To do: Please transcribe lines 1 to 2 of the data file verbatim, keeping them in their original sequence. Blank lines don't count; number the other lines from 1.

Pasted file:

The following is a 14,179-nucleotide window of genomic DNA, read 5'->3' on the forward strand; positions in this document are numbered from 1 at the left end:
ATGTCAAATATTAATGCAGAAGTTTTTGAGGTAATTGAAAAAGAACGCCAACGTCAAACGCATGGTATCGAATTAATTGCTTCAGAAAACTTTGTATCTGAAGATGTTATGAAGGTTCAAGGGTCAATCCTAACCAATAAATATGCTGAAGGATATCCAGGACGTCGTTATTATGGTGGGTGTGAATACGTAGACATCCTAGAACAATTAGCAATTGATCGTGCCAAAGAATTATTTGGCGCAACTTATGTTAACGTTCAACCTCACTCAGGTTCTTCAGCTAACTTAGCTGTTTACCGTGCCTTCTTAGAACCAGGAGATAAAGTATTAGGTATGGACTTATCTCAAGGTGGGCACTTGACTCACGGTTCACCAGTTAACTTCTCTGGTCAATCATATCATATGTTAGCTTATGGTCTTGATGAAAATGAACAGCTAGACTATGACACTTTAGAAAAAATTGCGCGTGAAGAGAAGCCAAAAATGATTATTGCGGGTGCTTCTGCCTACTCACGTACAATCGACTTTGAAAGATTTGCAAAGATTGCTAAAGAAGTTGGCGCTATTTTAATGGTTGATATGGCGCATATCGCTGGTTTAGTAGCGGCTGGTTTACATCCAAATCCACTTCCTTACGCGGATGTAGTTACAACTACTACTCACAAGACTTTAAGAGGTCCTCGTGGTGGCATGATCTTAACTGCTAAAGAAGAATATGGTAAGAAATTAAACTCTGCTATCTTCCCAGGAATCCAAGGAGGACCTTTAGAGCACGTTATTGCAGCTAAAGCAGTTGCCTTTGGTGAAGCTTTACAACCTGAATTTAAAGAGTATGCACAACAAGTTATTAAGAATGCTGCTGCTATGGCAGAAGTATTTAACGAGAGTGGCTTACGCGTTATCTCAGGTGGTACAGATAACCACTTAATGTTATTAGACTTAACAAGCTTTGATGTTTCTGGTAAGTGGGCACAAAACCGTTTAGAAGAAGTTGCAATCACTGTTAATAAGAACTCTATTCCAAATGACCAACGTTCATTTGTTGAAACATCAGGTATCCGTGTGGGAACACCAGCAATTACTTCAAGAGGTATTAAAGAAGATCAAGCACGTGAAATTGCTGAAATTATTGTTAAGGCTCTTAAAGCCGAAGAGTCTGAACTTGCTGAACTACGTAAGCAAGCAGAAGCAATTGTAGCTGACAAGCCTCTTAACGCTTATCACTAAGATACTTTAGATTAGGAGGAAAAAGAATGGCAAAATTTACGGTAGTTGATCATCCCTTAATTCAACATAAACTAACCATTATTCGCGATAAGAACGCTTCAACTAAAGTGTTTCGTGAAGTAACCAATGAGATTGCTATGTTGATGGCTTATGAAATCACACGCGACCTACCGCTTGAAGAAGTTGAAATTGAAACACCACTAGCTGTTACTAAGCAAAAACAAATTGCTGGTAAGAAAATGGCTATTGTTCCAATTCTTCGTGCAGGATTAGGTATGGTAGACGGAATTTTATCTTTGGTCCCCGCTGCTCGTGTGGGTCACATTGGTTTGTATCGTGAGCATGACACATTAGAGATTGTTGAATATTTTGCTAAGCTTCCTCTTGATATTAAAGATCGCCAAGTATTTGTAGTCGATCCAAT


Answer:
The following is a 14,179-nucleotide window of genomic DNA, read 5'->3' on the forward strand; positions in this document are numbered from 1 at the left end:
ATGTCAAATATTAATGCAGAAGTTTTTGAGGTAATTGAAAAAGAACGCCAACGTCAAACGCATGGTATCGAATTAATTGCTTCAGAAAACTTTGTATCTGAAGATGTTATGAAGGTTCAAGGGTCAATCCTAACCAATAAATATGCTGAAGGATATCCAGGACGTCGTTATTATGGTGGGTGTGAATACGTAGACATCCTAGAACAATTAGCAATTGATCGTGCCAAAGAATTATTTGGCGCAACTTATGTTAACGTTCAACCTCACTCAGGTTCTTCAGCTAACTTAGCTGTTTACCGTGCCTTCTTAGAACCAGGAGATAAAGTATTAGGTATGGACTTATCTCAAGGTGGGCACTTGACTCACGGTTCACCAGTTAACTTCTCTGGTCAATCATATCATATGTTAGCTTATGGTCTTGATGAAAATGAACAGCTAGACTATGACACTTTAGAAAAAATTGCGCGTGAAGAGAAGCCAAAAATGATTATTGCGGGTGCTTCTGCCTACTCACGTACAATCGACTTTGAAAGATTTGCAAAGATTGCTAAAGAAGTTGGCGCTATTTTAATGGTTGATATGGCGCATATCGCTGGTTTAGTAGCGGCTGGTTTACATCCAAATCCACTTCCTTACGCGGATGTAGTTACAACTACTACTCACAAGACTTTAAGAGGTCCTCGTGGTGGCATGATCTTAACTGCTAAAGAAGAATATGGTAAGAAATTAAACTCTGCTATCTTCCCAGGAATCCAAGGAGGACCTTTAGAGCACGTTATTGCAGCTAAAGCAGTTGCCTTTGGTGAAGCTTTACAACCTGAATTTAAAGAGTATGCACAACAAGTTATTAAGAATGCTGCTGCTATGGCAGAAGTATTTAACGAGAGTGGCTTACGCGTTATCTCAGGTGGTACAGATAACCACTTAATGTTATTAGACTTAACAAGCTTTGATGTTTCTGGTAAGTGGGCACAAAACCGTTTAGAAGAAGTTGCAATCACTGTTAATAAGAACTCTATTCCAAATGACCAACGTTCATTTGTTGAAACATCAGGTATCCGTGTGGGAACACCAGCAATTACTTCAAGAGGTATTAAAGAAGATCAAGCACGTGAAATTGCTGAAATTATTGTTAAGGCTCTTAAAGCCGAAGAGTCTGAACTTGCTGAACTACGTAAGCAAGCAGAAGCAATTGTAGCTGACAAGCCTCTTAACGCTTATCACTAAGATACTTTAGATTAGGAGGAAAAAGAATGGCAAAATTTACGGTAGTTGATCATCCCTTAATTCAACATAAACTAACCATTATTCGCGATAAGAACGCTTCAACTAAAGTGTTTCGTGAAGTAACCAATGAGATTGCTATGTTGATGGCTTATGAAATCACACGCGACCTACCGCTTGAAGAAGTTGAAATTGAAACACCACTAGCTGTTACTAAGCAAAAACAAATTGCTGGTAAGAAAATGGCTATTGTTCCAATTCTTCGTGCAGGATTAGGTATGGTAGACGGAATTTTATCTTTGGTCCCCGCTGCTCGTGTGGGTCACATTGGTTTGTATCGTGAGCATGACACATTAGAGATTGTTGAATATTTTGCTAAGCTTCCTCTTGATATTAAAGATCGCCAAGTATTTGTAGTCGATCCAAT